In 2008, 24% of US adults had visited a casino. Among those, 28% had at least an associate’s degree or some college credits. The average age of a casino patron is thirty-four years. However, this age range does not apply to those who are in their early fifties. Despite these statistics, gambling is still a popular past time for many people.

In 2008, 24% of Americans had visited a casino

According to the Census Bureau, 24% of American adults had visited a casino in 2008, the same percentage as in 1989. The average age of casino visitors in 2008 was twenty-one, and nearly one-fifth of these individuals were under the age of 25. Most casino goers had completed college, but nearly half had not. In fact, many people cite a variety of reasons for visiting a casino, including its ability to meet new people and to win prizes.

In 2008, slot machines were the most popular casino game. According to the survey, over half of those who visited casinos preferred slot machines over other table games, such as blackjack or roulette. Interestingly, preferences varied by gender and age. Female casino goers tend to favor electronic games, while male gamblers are more likely to choose table games.

While gambling is a popular pastime for many Americans, it isn’t always beneficial for your health. Almost one-third of casino goers had experienced financial damage in the past year. Of these, only one-fourth had received treatment for their gambling problems. In fact, more than half of those who sought treatment had used debt to pay for gambling.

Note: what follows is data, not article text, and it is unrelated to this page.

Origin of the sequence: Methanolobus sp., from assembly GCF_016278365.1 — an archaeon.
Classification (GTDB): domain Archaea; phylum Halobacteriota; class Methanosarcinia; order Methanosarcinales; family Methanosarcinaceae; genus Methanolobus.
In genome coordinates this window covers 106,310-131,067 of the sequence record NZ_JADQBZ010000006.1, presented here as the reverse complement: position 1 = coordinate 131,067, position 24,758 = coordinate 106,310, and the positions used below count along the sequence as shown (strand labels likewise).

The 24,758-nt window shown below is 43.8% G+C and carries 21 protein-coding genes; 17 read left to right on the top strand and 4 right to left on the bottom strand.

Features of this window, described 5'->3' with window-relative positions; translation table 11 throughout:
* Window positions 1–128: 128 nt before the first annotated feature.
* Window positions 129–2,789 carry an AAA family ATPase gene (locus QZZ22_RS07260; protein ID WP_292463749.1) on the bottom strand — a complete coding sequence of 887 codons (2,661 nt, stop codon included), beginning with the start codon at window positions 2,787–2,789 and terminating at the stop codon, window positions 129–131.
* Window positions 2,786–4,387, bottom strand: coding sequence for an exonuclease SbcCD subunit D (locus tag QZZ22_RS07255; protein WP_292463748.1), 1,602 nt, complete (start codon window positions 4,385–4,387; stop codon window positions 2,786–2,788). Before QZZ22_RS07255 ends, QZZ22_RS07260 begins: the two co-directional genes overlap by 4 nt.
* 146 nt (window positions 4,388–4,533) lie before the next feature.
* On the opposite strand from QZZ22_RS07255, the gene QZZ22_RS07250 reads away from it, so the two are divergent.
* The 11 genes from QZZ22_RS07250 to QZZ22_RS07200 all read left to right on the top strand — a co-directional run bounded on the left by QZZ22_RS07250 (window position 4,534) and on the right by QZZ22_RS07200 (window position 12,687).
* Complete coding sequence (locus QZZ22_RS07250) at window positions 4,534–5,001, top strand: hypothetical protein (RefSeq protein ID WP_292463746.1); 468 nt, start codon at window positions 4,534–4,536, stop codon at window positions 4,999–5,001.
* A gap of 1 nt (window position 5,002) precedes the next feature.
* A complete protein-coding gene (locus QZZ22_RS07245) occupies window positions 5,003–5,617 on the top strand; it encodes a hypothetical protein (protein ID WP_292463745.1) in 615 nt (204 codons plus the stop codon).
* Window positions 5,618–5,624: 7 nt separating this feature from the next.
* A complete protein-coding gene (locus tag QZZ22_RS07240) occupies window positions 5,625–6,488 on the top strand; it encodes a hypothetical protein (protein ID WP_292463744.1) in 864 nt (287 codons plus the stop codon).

In 2008, 28% had some college credits or an associate’s degree

The percentage of casino employees with a college degree or some college credits was 28% in 2007, a slight increase from 1989. In Florida, 28% of casino employees had some college credit or an associate’s degree, up from 22% in 1989. As more racetrack casinos opened their doors, the percentage of college-educated employees has increased.

While two-thirds of American adults have visited a casino at least once in their lives, a Gallup Poll from 2007 found that only a quarter of these workers were college-educated. The same Gallup Poll found that in 1989, almost half of all employees in American casinos did not have a college degree. Despite this, most Americans support casinos and believe that they contribute to the local economy.

According to the Michigan Gaming Control Board, there were 6,338 attempts by minors to enter Detroit’s casinos in 2007. Of these, 24 were escorted out of the casino by casino personnel, and 23 were taken into custody by law enforcement agencies. There is also a risk that lobbying can turn into influence peddling and bribery at all levels of government.

Those who have college credit or an associate’s degree have a better chance of finding a job in the gambling industry than without one. Job insecurity is one of the reasons the gambling industry is so popular. In the 1980s, the financial sector grew dramatically with easy credit cards and home mortgages. By 2008, two-thirds of Americans had visited a casino, and in some cases, earned college credits or an associate’s degree in their field.